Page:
So to finish up the MVC portion, we need a controller.  In the code below you will see how we create the controller and then define the models, stores, views, and any references needed.  You’ll also see in the init function where I invoke the store for the initial load of data as well as an example of how we could listen for certain events and do something with that event.  Notice again, that the alias from the grid comes into play (partslist) so that we can capture button events from the grid.  This wasn’t completely implemented, but it gives an example how it might be implemented.

Ext.define('ESearch.controller.Search', {
    extend: '',
    init:function(app) {
            var store = this.getEPartsStore();
            store.guaranteeRange(0, 199);
                   'partslist button':{
    onButtonClick: function(btn, e) {
        if (btn.operation === 'newSearch') {
            //TODO need to find a nice way to instantiate a new window

The last little bit of code simply defines the application and sets some criteria as to what paths we should use and which pieces of Ext JS are required for this application to function.  One gotcha I noticed is that you must define the first part of your namespace as the the folder your app will fall under.  You’ll notice that I have mapped the path “app” to “ESearch” so thusly my directory structure for my application must follow something like this:


So for instance, ESearch.view.Portal, must live as a file called Portal.js under app/view and same for the other files you see there.  The App.js file that contains the following code will be under the “webapp” directory adjacent to “app” to maintain relative pathing.  All I do is create my viewport based on its namespace and fire .show() to kick the whole thing off.

Ext.Loader.setConfig({enabled: true,
        paths: {
            'ESearch': 'app'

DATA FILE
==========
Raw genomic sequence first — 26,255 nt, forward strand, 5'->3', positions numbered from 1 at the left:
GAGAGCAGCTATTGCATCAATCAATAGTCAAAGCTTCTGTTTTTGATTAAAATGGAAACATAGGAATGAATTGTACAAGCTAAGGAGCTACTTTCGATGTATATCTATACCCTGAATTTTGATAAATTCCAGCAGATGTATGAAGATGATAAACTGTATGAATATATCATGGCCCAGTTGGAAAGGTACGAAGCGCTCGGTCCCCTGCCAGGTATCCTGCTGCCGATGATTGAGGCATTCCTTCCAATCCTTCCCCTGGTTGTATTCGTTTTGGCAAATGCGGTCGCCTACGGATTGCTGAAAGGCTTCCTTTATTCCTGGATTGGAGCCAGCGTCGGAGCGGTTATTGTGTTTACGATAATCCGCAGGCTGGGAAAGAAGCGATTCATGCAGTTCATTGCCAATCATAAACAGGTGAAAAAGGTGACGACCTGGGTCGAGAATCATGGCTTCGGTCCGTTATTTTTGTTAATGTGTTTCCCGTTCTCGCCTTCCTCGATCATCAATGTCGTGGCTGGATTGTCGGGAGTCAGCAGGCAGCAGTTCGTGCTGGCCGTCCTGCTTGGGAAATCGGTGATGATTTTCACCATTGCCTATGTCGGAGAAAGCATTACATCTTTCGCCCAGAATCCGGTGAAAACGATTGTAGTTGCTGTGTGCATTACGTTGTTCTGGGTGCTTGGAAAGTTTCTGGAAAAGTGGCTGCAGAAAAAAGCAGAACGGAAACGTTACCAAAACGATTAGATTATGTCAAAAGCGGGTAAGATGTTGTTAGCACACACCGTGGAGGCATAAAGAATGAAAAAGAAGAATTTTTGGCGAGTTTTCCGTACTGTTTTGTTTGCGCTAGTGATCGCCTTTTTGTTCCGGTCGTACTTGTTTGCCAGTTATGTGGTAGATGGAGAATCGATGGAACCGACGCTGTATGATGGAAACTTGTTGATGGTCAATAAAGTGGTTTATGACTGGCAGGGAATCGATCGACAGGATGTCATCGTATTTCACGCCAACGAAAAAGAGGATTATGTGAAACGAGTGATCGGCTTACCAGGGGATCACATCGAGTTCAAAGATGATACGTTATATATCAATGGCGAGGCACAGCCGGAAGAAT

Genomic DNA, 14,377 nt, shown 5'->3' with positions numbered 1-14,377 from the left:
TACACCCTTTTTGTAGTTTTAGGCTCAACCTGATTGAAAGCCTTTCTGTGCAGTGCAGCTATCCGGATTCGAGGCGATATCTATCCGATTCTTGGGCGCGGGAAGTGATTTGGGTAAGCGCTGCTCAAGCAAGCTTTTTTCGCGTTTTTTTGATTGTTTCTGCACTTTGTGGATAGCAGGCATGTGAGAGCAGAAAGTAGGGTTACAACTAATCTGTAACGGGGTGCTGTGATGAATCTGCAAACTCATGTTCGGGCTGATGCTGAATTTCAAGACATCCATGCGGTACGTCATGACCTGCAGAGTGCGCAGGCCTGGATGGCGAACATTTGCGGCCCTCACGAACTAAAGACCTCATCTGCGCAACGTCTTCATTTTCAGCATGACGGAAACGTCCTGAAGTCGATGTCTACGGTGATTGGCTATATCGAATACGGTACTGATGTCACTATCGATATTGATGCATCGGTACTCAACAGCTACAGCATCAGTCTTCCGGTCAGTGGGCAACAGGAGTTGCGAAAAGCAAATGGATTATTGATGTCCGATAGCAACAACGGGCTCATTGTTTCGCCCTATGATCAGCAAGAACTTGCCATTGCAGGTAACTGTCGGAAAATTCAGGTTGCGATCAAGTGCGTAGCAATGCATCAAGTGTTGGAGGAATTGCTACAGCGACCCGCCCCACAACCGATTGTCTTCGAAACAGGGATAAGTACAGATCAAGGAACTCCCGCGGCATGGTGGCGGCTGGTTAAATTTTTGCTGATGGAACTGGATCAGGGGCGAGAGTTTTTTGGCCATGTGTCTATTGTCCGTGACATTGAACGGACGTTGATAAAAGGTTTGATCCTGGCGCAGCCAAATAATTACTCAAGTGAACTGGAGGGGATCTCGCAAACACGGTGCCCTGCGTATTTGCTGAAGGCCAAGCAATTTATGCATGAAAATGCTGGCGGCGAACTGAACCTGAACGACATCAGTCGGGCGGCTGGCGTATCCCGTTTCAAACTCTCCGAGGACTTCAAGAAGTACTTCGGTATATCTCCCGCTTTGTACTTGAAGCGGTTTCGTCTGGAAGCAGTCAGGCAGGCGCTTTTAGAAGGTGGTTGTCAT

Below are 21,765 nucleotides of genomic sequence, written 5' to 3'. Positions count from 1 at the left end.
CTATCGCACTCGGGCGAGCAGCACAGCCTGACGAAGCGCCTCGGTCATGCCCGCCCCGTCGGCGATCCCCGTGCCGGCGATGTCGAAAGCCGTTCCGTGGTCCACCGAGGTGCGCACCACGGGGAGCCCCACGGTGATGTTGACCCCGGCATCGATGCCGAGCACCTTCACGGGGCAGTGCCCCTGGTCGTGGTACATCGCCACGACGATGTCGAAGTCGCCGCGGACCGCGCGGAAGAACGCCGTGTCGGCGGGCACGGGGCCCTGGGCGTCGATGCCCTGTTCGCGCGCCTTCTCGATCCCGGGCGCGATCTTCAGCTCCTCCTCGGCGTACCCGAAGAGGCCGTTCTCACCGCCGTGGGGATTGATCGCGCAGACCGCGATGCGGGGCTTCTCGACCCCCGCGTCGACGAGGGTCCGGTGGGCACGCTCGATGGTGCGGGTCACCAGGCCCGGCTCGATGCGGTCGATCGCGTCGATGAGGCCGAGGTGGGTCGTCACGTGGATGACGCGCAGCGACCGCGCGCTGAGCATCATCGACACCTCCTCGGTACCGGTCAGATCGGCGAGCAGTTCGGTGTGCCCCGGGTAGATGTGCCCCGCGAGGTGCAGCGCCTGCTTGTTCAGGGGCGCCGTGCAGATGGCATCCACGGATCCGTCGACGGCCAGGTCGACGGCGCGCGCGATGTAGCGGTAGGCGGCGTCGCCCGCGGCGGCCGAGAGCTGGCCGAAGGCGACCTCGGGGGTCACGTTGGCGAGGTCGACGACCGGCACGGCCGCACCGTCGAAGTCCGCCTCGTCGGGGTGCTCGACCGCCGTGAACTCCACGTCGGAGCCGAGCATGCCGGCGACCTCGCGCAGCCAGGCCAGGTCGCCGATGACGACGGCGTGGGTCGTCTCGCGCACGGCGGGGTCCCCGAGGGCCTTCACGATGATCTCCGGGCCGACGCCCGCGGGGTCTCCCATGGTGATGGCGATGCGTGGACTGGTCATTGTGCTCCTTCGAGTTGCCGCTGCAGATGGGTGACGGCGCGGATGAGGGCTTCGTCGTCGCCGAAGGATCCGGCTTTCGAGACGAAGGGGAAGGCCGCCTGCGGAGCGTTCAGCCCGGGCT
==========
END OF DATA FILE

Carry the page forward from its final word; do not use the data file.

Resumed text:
launch:function() {
     Ext.state.Manager.setProvider(new Ext.state.CookieProvider());
     this.viewport = Ext.create('ESearch.view.Portal', {
     window[].app = this;;


And finally, we have an HTML file that points to all the necessary JS files for this application to work, which is pretty standard stuff to bootstrap the application. However, with this approach, I only had to define the App.js file and not all the underlying JS files in the MVC portion. This is because the pathing we used in the previous section.

I hope this is useful for folks that would like to explore MVC in Ext JS 4 a little more.  I really find it useful because it helps break up a larger component much along the lines I’m used to.  In this way you could have multiple DEVs work on the same project pretty easily without walking over each other.


4 comments on “Using the Ext JS 4 MVC architecture and a few gotchas

  1. Thanks for posting. Your image is missing. I am just learning MVC, but was wondering shouldn’t the toolbar functions such as ‘Search’ be in your controller rather than view ( ?

    • No problem…hmmm the image is showing up for me. To me, the search code is in the right spot because the field that I have in the toolbar is operating on a “change” event for and keystroke changes. If I was doing something that would change to another “view”, I would put it in the controller. Hope that makes sense.

  2. My app is fairly similar to yours. I have a grid with toolbar (in one view). The toolbar has two datefields for ‘start date’, ‘end date’ search criteria as well as a textfield as you have. When I do a store load, I want to pass the criteria to the server (date start, end and text field). Philosophically, I’m thinking the gathering and parsing of the parameters should be in the controller in some kind of ‘doStoreLoad’ event. A change to datefield or textfield would fire the event. I’m struggling now with how to access the values in the toolbar fields from within the controller…. but perhaps I’ll just create a function in the view to do the store load and move on.

    • Oops…that shouldn’t of been there. I added the PNG to wordpress so you should see it now.

      I’d recommend having the actions off a listener that exists on your toolbar. Get that working first and then try to see if you can pull some of that into the controller. I also have moved common functions into a separate JS file that I register, but in your case, I think this would be specific to that view.